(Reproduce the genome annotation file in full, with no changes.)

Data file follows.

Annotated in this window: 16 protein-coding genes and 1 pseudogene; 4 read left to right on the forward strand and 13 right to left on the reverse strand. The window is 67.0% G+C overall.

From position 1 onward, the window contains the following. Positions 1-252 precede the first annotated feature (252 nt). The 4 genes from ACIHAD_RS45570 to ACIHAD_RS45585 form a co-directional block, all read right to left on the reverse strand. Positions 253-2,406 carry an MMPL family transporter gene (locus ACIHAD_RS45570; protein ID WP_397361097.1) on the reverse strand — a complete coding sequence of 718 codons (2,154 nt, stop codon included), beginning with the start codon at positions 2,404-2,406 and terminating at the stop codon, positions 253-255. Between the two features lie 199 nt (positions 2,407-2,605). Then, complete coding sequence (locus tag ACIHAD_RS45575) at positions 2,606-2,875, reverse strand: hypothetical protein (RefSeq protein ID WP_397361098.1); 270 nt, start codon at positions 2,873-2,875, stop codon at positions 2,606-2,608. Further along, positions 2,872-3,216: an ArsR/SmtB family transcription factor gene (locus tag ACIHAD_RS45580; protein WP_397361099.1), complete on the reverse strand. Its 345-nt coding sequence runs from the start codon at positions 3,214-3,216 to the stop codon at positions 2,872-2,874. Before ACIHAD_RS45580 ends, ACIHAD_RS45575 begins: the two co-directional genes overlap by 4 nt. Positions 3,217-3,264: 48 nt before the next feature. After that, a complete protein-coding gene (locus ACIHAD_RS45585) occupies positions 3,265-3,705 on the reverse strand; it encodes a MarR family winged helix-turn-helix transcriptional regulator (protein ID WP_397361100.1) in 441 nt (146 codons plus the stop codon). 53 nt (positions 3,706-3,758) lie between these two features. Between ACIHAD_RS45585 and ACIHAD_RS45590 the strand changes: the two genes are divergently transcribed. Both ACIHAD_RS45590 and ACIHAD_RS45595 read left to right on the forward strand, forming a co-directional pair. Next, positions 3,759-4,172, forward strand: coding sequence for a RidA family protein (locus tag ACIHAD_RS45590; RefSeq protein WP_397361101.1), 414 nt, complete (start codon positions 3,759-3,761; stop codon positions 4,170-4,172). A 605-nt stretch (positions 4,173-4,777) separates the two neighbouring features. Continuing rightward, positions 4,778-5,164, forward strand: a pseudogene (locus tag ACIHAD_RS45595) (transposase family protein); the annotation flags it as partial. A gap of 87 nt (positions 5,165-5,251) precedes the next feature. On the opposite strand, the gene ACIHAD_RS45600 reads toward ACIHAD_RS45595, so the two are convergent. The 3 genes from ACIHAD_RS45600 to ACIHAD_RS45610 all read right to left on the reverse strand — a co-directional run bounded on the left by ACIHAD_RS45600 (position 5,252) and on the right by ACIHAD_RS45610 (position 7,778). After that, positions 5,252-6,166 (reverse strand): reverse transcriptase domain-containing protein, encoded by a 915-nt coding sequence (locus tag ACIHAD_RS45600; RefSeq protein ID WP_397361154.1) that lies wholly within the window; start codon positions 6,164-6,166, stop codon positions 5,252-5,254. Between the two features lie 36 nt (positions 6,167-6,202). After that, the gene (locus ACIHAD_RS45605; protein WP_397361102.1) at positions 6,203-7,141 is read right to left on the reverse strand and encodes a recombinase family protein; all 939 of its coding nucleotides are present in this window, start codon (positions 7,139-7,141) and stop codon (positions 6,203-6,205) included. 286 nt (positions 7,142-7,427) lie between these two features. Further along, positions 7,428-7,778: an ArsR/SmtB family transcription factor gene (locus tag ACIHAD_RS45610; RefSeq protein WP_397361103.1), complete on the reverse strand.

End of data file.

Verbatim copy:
Annotated in this window: 16 protein-coding genes and 1 pseudogene; 4 read left to right on the forward strand and 13 right to left on the reverse strand. The window is 67.0% G+C overall.

From position 1 onward, the window contains the following. Positions 1-252 precede the first annotated feature (252 nt). The 4 genes from ACIHAD_RS45570 to ACIHAD_RS45585 form a co-directional block, all read right to left on the reverse strand. Positions 253-2,406 carry an MMPL family transporter gene (locus ACIHAD_RS45570; protein ID WP_397361097.1) on the reverse strand — a complete coding sequence of 718 codons (2,154 nt, stop codon included), beginning with the start codon at positions 2,404-2,406 and terminating at the stop codon, positions 253-255. Between the two features lie 199 nt (positions 2,407-2,605). Then, complete coding sequence (locus tag ACIHAD_RS45575) at positions 2,606-2,875, reverse strand: hypothetical protein (RefSeq protein ID WP_397361098.1); 270 nt, start codon at positions 2,873-2,875, stop codon at positions 2,606-2,608. Further along, positions 2,872-3,216: an ArsR/SmtB family transcription factor gene (locus tag ACIHAD_RS45580; protein WP_397361099.1), complete on the reverse strand. Its 345-nt coding sequence runs from the start codon at positions 3,214-3,216 to the stop codon at positions 2,872-2,874. Before ACIHAD_RS45580 ends, ACIHAD_RS45575 begins: the two co-directional genes overlap by 4 nt. Positions 3,217-3,264: 48 nt before the next feature. After that, a complete protein-coding gene (locus ACIHAD_RS45585) occupies positions 3,265-3,705 on the reverse strand; it encodes a MarR family winged helix-turn-helix transcriptional regulator (protein ID WP_397361100.1) in 441 nt (146 codons plus the stop codon). 53 nt (positions 3,706-3,758) lie between these two features. Between ACIHAD_RS45585 and ACIHAD_RS45590 the strand changes: the two genes are divergently transcribed. Both ACIHAD_RS45590 and ACIHAD_RS45595 read left to right on the forward strand, forming a co-directional pair. Next, positions 3,759-4,172, forward strand: coding sequence for a RidA family protein (locus tag ACIHAD_RS45590; RefSeq protein WP_397361101.1), 414 nt, complete (start codon positions 3,759-3,761; stop codon positions 4,170-4,172). A 605-nt stretch (positions 4,173-4,777) separates the two neighbouring features. Continuing rightward, positions 4,778-5,164, forward strand: a pseudogene (locus tag ACIHAD_RS45595) (transposase family protein); the annotation flags it as partial. A gap of 87 nt (positions 5,165-5,251) precedes the next feature. On the opposite strand, the gene ACIHAD_RS45600 reads toward ACIHAD_RS45595, so the two are convergent. The 3 genes from ACIHAD_RS45600 to ACIHAD_RS45610 all read right to left on the reverse strand — a co-directional run bounded on the left by ACIHAD_RS45600 (position 5,252) and on the right by ACIHAD_RS45610 (position 7,778). After that, positions 5,252-6,166 (reverse strand): reverse transcriptase domain-containing protein, encoded by a 915-nt coding sequence (locus tag ACIHAD_RS45600; RefSeq protein ID WP_397361154.1) that lies wholly within the window; start codon positions 6,164-6,166, stop codon positions 5,252-5,254. Between the two features lie 36 nt (positions 6,167-6,202). After that, the gene (locus ACIHAD_RS45605; protein WP_397361102.1) at positions 6,203-7,141 is read right to left on the reverse strand and encodes a recombinase family protein; all 939 of its coding nucleotides are present in this window, start codon (positions 7,139-7,141) and stop codon (positions 6,203-6,205) included. 286 nt (positions 7,142-7,427) lie between these two features. Further along, positions 7,428-7,778: an ArsR/SmtB family transcription factor gene (locus tag ACIHAD_RS45610; RefSeq protein WP_397361103.1), complete on the reverse strand.